T. H. Breen is a professor of early American history at Northwestern University and an expert on 18th Century politics and material culture. He has written several prize-winning books and five dozen academic articles on the American Revolution, colonial consumption of goods (including textiles), and other subjects in American History. https://www.history.northwestern.edu/people/faculty/emeriti/timothy-harris-breen.html
-A Surviving Jacket-
Connecticut Historical Society. Boy’s Jacket. Object number 1981.110.0. Ca. 1775-1785. Date of photo not listed. Connecticut Historical Society Museum and Library Website, http://emuseum.chs.org/emuseum/objects/70/boys-jacket?ctx=d633b9029c0ac9d793eb47e0d5c12121516921c2&idx=23. Accessed 4/8/2020.
This is a simple, vernacular jacket was worn in North America around the time of the American Revolution. It is similar to some of the working men’s jackets described in runaway advertisements in 1775, and is a rare example of everyday, unfashionable clothing from eighteenth-century America.
During the 1770s, large numbers of both men and women signed indentures, a form of legally-binding contract in which they agreed to work for a set number of years in return for board, lodging, and passage from Europe to the North American colonies to be paid by their master, the legal owner of their labor. After this set number of years elapsed, the owner of the labor usually paid the indentured party a substantial sum with which to start a new life. However, such servants often ran away from their masters for various reasons, including physical abuse and sexual violence. Subscribers to the Virginia Gazette took out advertisements in the popular newspaper to offer rewards for the return of runaways and describe in detail their appearance, including their clothing.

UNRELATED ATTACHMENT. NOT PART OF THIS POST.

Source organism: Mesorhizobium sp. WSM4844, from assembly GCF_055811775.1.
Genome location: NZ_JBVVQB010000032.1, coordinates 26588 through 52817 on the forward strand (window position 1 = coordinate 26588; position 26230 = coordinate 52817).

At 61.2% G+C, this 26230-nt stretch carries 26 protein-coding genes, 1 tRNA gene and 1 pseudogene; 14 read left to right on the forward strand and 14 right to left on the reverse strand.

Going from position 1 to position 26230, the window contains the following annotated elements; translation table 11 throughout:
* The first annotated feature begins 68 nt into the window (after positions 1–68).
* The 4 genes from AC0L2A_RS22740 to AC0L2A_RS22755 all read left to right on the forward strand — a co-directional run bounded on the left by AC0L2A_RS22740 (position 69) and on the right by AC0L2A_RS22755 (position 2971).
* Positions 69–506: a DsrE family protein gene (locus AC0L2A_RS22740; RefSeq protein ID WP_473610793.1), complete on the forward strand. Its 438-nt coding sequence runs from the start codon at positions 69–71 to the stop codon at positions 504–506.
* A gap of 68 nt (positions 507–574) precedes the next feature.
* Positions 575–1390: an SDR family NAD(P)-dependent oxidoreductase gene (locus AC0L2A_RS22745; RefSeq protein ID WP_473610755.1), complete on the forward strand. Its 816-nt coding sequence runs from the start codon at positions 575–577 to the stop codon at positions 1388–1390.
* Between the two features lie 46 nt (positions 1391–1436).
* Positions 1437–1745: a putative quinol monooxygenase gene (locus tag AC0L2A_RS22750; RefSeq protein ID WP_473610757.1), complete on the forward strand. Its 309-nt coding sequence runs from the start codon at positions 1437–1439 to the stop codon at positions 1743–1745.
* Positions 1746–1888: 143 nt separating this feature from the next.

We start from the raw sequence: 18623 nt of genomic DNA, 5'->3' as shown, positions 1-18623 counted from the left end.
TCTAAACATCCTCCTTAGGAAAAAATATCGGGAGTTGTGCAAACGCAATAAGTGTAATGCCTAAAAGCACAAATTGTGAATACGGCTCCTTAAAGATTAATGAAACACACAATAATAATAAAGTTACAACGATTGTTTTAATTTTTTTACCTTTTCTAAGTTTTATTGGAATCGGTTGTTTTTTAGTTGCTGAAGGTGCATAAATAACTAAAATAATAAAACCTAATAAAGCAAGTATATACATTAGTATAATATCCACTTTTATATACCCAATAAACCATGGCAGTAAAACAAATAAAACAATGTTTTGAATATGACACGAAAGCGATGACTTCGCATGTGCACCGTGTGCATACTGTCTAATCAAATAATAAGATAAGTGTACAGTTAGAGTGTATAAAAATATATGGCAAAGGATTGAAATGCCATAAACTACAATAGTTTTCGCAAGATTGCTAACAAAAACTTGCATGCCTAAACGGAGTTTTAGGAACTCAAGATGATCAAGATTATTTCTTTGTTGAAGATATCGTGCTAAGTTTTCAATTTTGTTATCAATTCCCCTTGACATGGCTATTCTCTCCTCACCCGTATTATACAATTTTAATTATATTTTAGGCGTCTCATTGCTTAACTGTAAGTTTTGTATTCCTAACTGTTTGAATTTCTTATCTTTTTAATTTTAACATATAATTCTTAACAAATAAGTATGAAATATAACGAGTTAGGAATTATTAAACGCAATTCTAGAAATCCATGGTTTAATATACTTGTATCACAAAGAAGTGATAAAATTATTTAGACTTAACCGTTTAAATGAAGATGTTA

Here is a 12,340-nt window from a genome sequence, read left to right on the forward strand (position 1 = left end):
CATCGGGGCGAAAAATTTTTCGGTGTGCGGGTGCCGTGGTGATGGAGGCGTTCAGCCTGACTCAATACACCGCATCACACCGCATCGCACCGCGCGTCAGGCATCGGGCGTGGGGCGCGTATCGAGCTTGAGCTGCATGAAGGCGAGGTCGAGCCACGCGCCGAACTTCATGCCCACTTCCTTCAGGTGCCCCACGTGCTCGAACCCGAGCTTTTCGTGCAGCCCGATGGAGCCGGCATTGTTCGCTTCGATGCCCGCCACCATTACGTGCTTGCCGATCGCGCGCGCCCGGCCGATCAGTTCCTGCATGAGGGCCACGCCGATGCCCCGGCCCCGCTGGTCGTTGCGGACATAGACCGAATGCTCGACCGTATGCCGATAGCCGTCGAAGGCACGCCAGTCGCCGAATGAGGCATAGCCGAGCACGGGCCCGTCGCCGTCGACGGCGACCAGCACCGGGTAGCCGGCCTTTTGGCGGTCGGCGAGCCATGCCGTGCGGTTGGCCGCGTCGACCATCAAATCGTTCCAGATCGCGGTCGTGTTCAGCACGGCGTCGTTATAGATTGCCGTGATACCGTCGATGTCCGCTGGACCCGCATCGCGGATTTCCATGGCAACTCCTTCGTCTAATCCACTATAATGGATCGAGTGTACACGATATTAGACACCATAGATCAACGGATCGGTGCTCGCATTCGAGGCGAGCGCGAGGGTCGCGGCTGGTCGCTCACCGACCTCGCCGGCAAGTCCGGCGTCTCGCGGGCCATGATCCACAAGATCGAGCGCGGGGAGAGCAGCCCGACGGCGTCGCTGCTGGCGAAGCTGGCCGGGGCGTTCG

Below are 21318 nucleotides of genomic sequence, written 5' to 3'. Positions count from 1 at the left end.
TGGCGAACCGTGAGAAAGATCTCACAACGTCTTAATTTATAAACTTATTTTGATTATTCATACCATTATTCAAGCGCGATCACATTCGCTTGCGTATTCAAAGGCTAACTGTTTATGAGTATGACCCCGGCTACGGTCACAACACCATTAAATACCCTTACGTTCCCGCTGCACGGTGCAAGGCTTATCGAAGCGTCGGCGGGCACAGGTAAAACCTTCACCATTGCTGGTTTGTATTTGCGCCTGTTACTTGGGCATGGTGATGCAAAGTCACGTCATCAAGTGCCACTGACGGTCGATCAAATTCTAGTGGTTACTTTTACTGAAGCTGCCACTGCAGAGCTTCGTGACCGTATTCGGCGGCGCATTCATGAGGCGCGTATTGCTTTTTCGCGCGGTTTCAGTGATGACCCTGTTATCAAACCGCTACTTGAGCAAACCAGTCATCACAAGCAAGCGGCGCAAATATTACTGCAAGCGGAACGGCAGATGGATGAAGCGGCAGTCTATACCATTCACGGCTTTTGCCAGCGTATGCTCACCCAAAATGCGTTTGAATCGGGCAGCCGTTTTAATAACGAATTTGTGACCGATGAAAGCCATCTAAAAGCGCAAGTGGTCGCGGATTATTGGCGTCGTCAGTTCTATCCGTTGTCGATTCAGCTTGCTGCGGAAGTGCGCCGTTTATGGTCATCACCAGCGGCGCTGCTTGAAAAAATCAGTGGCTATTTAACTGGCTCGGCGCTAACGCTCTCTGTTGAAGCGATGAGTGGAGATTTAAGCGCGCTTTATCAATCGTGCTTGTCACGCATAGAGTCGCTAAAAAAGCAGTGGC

These advertisements reveal two aspects of the lives of the servants they describe. First, despite period stereotypes, fugitive indentured servants did not all dress in a uniform, class-specific fashion.  Rather, they tended to dress as diversely as the rest of the white male population of the colonial South, often wearing attire that reflected their occupation, since most of the indentured laborers described in the ads were skilled tradesmen. Also, they adorned themselves in numerous different types of fabrics, which they had access to because of the far-reaching extent of British factory-produced cloth trade.
 Kenneth Morgan, Slavery and Servitude in Colonial North America: A Short History (New York: New York University Press, 2001), 100.
Kenneth Morgan, Slavery and Servitude in Colonial North America: A Short History, 50.
 David W. Sloan and Julie Hedgepeth Williams The Early American Press, 1690-1783 (Westport, Connecticut Greenwood Press, 1994), 120.
Diana DiPaolo Loren, Archaeology of Clothing and Bodily Adornment in Colonial America (Gainesville: University Press of Florida, 2003), 50.
 Timothy H. Breen, The Marketplace of Revolution: How Consumer Politics Shaped American Independence (New York: Oxford University Press, 2004), 140.